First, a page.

- The Washington Times - Tuesday, July 8, 2014

In the wake of a major Supreme Court decision, seven pro-life “sidewalk counselors” are suing to overturn New Hampshire’s new buffer law for abortion clinics, arguing the statute violates their right to free speech.

The lawsuit, filed Monday in U.S. District Court in New Hampshire, asks that the law — which is set to go into effect Thursday — be enjoined while the case is pursued.

“Americans have the freedom to talk to whomever they please on public sidewalks,” said Matt Bowman, senior legal counsel with Alliance Defending Freedom, which is representing six women and one man in the lawsuit.

New Hampshire Attorney General Joseph Foster, a Democrat, said Tuesday afternoon the state would file a response later in the day. New Hampshire’s law is not the same as Massachusetts’ law, which was struck down in June by the Supreme Court, he said. “We do believe our law is constitutional.”

On June 10, Democratic New Hampshire Gov. Maggie Hassan signed the “patient safety” law, which permits abortion clinics and law enforcement to create tailored buffer zones, up to 25 feet in size, around clinics throughout the state.

The law forbids people from engaging in advocacy or protest, or even standing in silence inside a buffer zone. People exempted from the law include those with business at a clinic, emergency and law enforcement personnel, and clinic escorts.

SEE ALSO: Abortion clinic buffer zone ruling creates temporary reprieve, push for new laws

On June 26, the Supreme Court struck down a similar 35-foot buffer law in Massachusetts, saying the way the law was structured violated the free speech rights of abortion opponents.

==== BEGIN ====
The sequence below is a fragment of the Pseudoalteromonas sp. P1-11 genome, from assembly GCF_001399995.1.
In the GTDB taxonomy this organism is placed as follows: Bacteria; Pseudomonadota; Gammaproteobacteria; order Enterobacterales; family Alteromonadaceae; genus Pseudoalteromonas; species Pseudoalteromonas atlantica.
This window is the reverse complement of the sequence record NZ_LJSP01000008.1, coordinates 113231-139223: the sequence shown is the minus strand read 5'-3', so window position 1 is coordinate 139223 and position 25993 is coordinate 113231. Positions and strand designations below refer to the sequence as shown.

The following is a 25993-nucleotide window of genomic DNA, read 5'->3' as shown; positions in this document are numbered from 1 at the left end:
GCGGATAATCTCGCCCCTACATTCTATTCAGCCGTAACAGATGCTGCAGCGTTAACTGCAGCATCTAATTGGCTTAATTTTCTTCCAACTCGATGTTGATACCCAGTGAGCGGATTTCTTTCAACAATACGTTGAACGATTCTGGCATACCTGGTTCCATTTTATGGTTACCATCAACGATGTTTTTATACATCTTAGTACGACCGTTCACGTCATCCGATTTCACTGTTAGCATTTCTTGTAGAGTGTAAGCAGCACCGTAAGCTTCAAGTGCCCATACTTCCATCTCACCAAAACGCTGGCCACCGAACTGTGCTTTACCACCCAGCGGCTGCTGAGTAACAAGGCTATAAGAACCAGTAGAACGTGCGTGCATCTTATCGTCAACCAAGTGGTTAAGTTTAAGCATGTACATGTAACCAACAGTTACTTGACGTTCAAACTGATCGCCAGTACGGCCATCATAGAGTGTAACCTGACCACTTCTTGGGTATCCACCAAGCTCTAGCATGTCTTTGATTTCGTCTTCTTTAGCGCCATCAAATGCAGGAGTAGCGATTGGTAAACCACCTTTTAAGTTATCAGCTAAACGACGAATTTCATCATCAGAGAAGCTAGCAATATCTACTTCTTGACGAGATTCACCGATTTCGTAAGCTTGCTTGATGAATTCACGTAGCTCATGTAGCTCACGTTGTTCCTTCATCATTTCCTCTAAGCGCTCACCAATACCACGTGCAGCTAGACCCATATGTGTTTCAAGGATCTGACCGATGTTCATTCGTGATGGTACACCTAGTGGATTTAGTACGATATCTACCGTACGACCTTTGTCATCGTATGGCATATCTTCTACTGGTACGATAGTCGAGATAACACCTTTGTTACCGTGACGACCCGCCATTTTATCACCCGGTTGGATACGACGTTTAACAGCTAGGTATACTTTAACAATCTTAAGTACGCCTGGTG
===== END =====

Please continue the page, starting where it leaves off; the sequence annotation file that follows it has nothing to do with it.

“New Hampshire’s law suffers from the same constitutional problems as the one the Supreme Court struck down,” Mr. Bowman said, referring to the unanimous ruling in McCullen v. Coakley.

Sister Mary Rose Reddy and the other plaintiffs say the “anti-speech zones” should be struck down so they can continue to regularly engage in “peaceful prayer,” leafleting, sidewalk counseling and other “peaceful expressive activities” on public sidewalks and streets outside abortion clinics in Manchester, Concord, Keene, Greenland and Derry.

Mr. Foster said Tuesday that it is premature to bring a case against the law.

The law, when it takes effect Thursday, requires abortion clinics to first put up signage about the buffer zone. “As far as I know, none of the centers have done that yet,” said Mr. Foster, adding that the clinics are expected “to narrowly tailor” a buffer zone to the needs of their clinic.

“The Supreme Court decision did not say that Massachusetts’ law was facially unconstitutional, but as-applied, it was,” Mr. Foster added. “So we will see what happens here. But as of now, we think it’s premature” to try to block the law.

In addition to Mr. Foster, the lawsuit names as defendants five county law officials; the cities of Manchester, Concord and Keene; and the towns of Greenland and Derry.

Pro-choice organizations applauded passage of the law.

“New Hampshire cannot afford even one act of violence toward a woman and we should not tolerate the current harassment happening outside reproductive health care facilities in our state,” Sara Persechino, policy and community relations director of NARAL Pro-Choice New Hampshire, said earlier this year.

• Cheryl Wetzstein can be reached at cwetzstein@washingtontimes.com.

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